The defence ministry is gifting away Rs 900 crore in the Sukhoi deal to the Russians.
- It wants to bypass the Defence Procurement Procedure (DPP) 2006 which makes it mandatory for 30 per cent of all defence contracts above Rs 300 crore to be given to Indian companies/suppliers.
- The ministry claims the Sukhoi deal was inked in 1997 and so the DPP is not applicable. But the Russians have got a new price which is higher than in the old contract.
- The MoD says it is not in any position to bargain since the Indian air force urgently needs combat aircraft.
***There's a generous 'gift' coming the Russian government's way from the Union ministry of defence (MoD)—worth a whopping Rs 900 crore. At least, that is the subtext being woven into the Rs 3,000-crore deal that India is all set to ink with the Russians for the procurement of 20 Sukhoi MKI combat aircraft in the first lot. As bureaucrats hurry through the paperwork to finalise the deal, an important clause in the much-touted Defence Procurement Procedure 2006 (DPP) is being conveniently given the go-by.
It relates to the condition that all defence procurements above Rs 300 crore must factor in at least 30 per cent of the contract amount as "offsets". That is, 30 per cent of any contract awarded to a foreign vendor must come back as business opportunities for Indian companies and suppliers in related fields. If this clause kicks in, Rs 900 crore of the Sukhoi deal should come to India. But the MoD, sources say, has chosen to be magnanimous towards the Russians—it has resorted to several "ingenious" ways to get around the offsets clause. It is another matter that the money will have to be shelled out of the defence budget.
Here's how the MoD justifies the Rs 900-crore loss it has inflicted on itself:
- The contract is an extension of the 1997 contract and hence the DPP 2006 does not become applicable.
- The Sukhoi deal is technically between Hindustan Aeronautics Limited (HAL), a PSU, and the Russian government. Therefore, the Indian air force (IAF) is actually "buying" the aircraft from HAL and not Russia.
- Russia can only sell fighter planes if there is a presidential decree. By "extending" the old contract, India is saving time by not going through the process of getting the decree.
- The IAF is already down to 30 combat squadrons, far below the projected requirement of 45. It desperately needs fighter aircraft to maintain a credible superiority over traditional rivals such as the Pakistan air force. Any fresh negotiations will delay procurement.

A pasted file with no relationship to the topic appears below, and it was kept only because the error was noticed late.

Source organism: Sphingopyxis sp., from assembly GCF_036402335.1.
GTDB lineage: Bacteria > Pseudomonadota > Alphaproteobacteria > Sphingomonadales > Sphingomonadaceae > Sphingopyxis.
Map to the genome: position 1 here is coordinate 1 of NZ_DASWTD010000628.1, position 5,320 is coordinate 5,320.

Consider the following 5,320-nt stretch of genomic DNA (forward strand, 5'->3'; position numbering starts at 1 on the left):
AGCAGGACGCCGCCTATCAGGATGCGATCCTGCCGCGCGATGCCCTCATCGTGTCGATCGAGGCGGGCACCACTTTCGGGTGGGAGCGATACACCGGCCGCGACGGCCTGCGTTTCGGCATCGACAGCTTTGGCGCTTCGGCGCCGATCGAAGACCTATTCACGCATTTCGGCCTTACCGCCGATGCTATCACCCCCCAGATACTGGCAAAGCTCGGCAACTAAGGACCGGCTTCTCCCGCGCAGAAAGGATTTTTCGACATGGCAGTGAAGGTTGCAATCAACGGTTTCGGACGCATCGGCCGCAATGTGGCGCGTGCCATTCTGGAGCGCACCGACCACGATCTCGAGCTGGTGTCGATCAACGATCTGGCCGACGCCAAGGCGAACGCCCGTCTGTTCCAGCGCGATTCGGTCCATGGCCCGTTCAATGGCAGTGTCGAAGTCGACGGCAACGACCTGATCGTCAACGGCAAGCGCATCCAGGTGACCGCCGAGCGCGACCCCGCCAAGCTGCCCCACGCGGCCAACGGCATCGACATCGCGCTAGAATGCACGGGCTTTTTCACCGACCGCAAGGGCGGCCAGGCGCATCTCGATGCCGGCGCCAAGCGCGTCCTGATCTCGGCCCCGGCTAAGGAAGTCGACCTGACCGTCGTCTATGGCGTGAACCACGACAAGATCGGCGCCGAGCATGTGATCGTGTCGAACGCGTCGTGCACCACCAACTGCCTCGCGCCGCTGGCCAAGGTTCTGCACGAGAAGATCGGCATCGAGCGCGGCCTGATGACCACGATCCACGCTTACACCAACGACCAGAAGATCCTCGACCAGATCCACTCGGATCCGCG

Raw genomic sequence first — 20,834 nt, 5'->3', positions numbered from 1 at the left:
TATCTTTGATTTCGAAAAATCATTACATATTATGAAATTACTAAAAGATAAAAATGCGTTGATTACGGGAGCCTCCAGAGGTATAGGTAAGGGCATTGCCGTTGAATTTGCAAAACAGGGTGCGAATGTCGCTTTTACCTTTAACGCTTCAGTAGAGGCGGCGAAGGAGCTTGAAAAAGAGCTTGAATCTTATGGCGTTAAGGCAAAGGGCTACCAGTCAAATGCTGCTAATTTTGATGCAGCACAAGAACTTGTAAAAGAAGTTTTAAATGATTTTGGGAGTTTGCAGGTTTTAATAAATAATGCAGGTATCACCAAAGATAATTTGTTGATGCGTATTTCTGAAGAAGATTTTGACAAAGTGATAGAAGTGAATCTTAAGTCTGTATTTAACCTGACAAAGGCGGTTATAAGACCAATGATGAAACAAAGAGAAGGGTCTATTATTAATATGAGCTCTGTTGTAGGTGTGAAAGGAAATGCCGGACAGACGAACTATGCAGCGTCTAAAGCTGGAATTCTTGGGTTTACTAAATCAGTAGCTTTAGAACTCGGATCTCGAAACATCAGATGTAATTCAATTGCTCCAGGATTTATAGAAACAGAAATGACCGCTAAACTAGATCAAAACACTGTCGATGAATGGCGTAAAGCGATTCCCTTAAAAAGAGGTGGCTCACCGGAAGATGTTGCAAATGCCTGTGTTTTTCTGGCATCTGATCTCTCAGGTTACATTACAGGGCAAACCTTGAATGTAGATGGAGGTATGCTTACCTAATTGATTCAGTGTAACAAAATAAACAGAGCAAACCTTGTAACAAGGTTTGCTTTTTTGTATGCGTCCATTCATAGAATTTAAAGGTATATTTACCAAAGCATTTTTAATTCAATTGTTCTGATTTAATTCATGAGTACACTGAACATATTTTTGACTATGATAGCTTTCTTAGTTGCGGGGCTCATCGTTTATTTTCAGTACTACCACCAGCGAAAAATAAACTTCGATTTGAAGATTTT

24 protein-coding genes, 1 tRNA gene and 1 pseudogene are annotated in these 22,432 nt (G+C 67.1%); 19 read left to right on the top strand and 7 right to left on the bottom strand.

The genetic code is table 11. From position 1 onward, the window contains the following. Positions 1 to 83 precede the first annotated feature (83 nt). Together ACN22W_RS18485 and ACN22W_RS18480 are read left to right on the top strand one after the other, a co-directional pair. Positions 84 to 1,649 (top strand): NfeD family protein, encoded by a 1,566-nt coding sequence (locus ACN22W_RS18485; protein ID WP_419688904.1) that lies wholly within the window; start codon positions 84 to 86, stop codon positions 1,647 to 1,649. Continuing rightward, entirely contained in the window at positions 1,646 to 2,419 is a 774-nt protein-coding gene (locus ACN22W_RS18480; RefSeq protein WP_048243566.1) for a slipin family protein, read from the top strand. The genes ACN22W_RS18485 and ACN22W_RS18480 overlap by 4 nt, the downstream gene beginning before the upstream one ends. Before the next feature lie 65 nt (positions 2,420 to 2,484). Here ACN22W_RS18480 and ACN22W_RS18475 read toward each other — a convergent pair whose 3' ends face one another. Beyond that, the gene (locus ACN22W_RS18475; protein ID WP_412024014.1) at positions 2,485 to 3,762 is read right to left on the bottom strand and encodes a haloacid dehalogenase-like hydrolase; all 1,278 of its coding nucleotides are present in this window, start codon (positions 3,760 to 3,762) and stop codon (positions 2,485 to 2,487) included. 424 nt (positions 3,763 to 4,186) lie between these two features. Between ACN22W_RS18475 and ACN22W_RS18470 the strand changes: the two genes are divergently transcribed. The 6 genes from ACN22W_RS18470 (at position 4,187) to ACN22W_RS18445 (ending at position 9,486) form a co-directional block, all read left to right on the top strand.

MoD sources told Outlook the issue of the offsets clause being ignored was much debated at the Defence Acquisition Council, the highest body within the ministry that clears big-ticket purchases. It was argued that the first contract for the SU-30 was signed in '97. The IAF then inducted a squadron at Rs 140 crore per plane. The latest negotiation was based on a market price of Rs 270 crore per aircraft. Since India has indigenised various components, the deal will cost us Rs 200 crore per jet. Thus, 20 aircraft would cost Rs 4,000 crore. The deal with the Russians is for only Rs 3,000 crore—the remainder is actually for ancillaries that will be negotiated separately with Israel and other sellers.
All this number-crunching is relevant: it's clear that while the MoD and HAL talk of honouring the old contract, the costs have gone up. Which is why there is one view in the MoD that "foregoing the 30 per cent makes little sense when the Russians are not making any concessions".
Why did the MoD opt to take the 30 per cent hit? Clearly, the Russians are capitalising on the fact that India needs the aircraft urgently. The IAF's desperation is thanks to the cumbersome acquisition processes that MoD bureaucrats have been following in the last decade. Despite repeated SOS calls from IAF that its fleet strength was depleting, the MoD procrastinated. The IAF was first kept on hold with the promise of the indigenous Light Combat Aircraft. But that's another five years away.
As a result the IAF's fleet strength has dipped alarmingly. This was put on record by MoS, defence, Pallam Raju, who recently admitted the IAF was down to 32 squadrons and would slip further to just 30 by this month-end. Air chief marshal S.P. Tyagi too is worried at his fleet strength shrinking to 28 squadrons by year-end—a fear he'd communicated to ex-defence minister Pranab Mukherjee.
While the IAF is understandably desperate to get back to the ideal of 45 operational squadrons, defence ministry sources say the Russians are equally under pressure to bag fresh orders for its Sukhois. "This fact could have been exploited to our advantage and we could have saved the Rs 900 crore," a defence ministry source familiar with the negotiations told Outlook. According to him, while India is the biggest buyer of the Sukhois, the Chinese air force is the other major buyer while Malaysia is still considering acquiring SU-30s from the Russians. The lack of a healthy order book, he says, could have been exploited by the Indians. "What is interesting is that the defence ministry completely ignored the DPP which could have been used to bolster the argument for the 30 per cent offsets clause," says the official.
Initially, the IAF, a principal player in the negotiations, chose to offer no comments to two detailed questionnaires sent by Outlook. Ditto the MoD. Finally, the IAF's official spokesperson, Wing Commander Mahesh Upasni, had only a few terse phrases to offer: "The details of the acquisition are still under deliberation." He said while air HQ has some "information", it has not "obtained" the "overall picture".
Defence minister A.K. Antony has a reputation of playing by the rule-book. But in the Sukhoi deal he seems to have lowered the guard at the cost of compromising on a procurement policy that is only eight months old. Some in the MoD would want him to strike a hard bargain. But is it already too late?